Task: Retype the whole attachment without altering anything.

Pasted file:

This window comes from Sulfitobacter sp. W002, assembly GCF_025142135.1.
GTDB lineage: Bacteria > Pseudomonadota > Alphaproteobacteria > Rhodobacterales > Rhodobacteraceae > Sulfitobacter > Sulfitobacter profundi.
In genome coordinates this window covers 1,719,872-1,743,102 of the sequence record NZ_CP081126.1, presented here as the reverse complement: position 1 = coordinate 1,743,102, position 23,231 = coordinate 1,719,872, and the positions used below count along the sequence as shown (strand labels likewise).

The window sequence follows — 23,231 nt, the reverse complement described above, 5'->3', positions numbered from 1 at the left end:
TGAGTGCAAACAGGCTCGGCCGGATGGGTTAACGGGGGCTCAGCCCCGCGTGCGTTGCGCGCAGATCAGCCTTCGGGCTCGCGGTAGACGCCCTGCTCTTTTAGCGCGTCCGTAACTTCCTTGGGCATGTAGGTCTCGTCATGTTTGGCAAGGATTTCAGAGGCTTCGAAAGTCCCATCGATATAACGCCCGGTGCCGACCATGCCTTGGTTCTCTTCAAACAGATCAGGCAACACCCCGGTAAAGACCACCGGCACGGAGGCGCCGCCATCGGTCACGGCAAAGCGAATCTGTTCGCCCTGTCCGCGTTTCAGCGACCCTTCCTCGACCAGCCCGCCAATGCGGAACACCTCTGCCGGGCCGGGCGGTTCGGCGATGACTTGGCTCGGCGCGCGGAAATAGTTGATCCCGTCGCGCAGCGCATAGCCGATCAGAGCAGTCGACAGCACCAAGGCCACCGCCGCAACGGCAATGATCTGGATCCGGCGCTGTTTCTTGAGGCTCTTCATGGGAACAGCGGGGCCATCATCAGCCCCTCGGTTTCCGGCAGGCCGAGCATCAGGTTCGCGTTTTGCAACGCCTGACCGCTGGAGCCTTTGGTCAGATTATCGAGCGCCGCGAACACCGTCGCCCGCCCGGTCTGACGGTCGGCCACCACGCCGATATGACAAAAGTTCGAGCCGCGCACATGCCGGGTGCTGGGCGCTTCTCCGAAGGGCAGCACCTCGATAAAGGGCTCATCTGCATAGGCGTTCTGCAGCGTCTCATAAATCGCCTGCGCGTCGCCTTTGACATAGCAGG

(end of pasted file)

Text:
This window comes from Sulfitobacter sp. W002, assembly GCF_025142135.1.
GTDB lineage: Bacteria > Pseudomonadota > Alphaproteobacteria > Rhodobacterales > Rhodobacteraceae > Sulfitobacter > Sulfitobacter profundi.
In genome coordinates this window covers 1,719,872-1,743,102 of the sequence record NZ_CP081126.1, presented here as the reverse complement: position 1 = coordinate 1,743,102, position 23,231 = coordinate 1,719,872, and the positions used below count along the sequence as shown (strand labels likewise).

The window sequence follows — 23,231 nt, the reverse complement described above, 5'->3', positions numbered from 1 at the left end:
TGAGTGCAAACAGGCTCGGCCGGATGGGTTAACGGGGGCTCAGCCCCGCGTGCGTTGCGCGCAGATCAGCCTTCGGGCTCGCGGTAGACGCCCTGCTCTTTTAGCGCGTCCGTAACTTCCTTGGGCATGTAGGTCTCGTCATGTTTGGCAAGGATTTCAGAGGCTTCGAAAGTCCCATCGATATAACGCCCGGTGCCGACCATGCCTTGGTTCTCTTCAAACAGATCAGGCAACACCCCGGTAAAGACCACCGGCACGGAGGCGCCGCCATCGGTCACGGCAAAGCGAATCTGTTCGCCCTGTCCGCGTTTCAGCGACCCTTCCTCGACCAGCCCGCCAATGCGGAACACCTCTGCCGGGCCGGGCGGTTCGGCGATGACTTGGCTCGGCGCGCGGAAATAGTTGATCCCGTCGCGCAGCGCATAGCCGATCAGAGCAGTCGACAGCACCAAGGCCACCGCCGCAACGGCAATGATCTGGATCCGGCGCTGTTTCTTGAGGCTCTTCATGGGAACAGCGGGGCCATCATCAGCCCCTCGGTTTCCGGCAGGCCGAGCATCAGGTTCGCGTTTTGCAACGCCTGACCGCTGGAGCCTTTGGTCAGATTATCGAGCGCCGCGAACACCGTCGCCCGCCCGGTCTGACGGTCGGCCACCACGCCGATATGACAAAAGTTCGAGCCGCGCACATGCCGGGTGCTGGGCGCTTCTCCGAAGGGCAGCACCTCGATAAAGGGCTCATCTGCATAGGCGTTCTGCAGCGTCTCATAAATCGCCTGCGCGTCGCCTTTGACATAGCAGG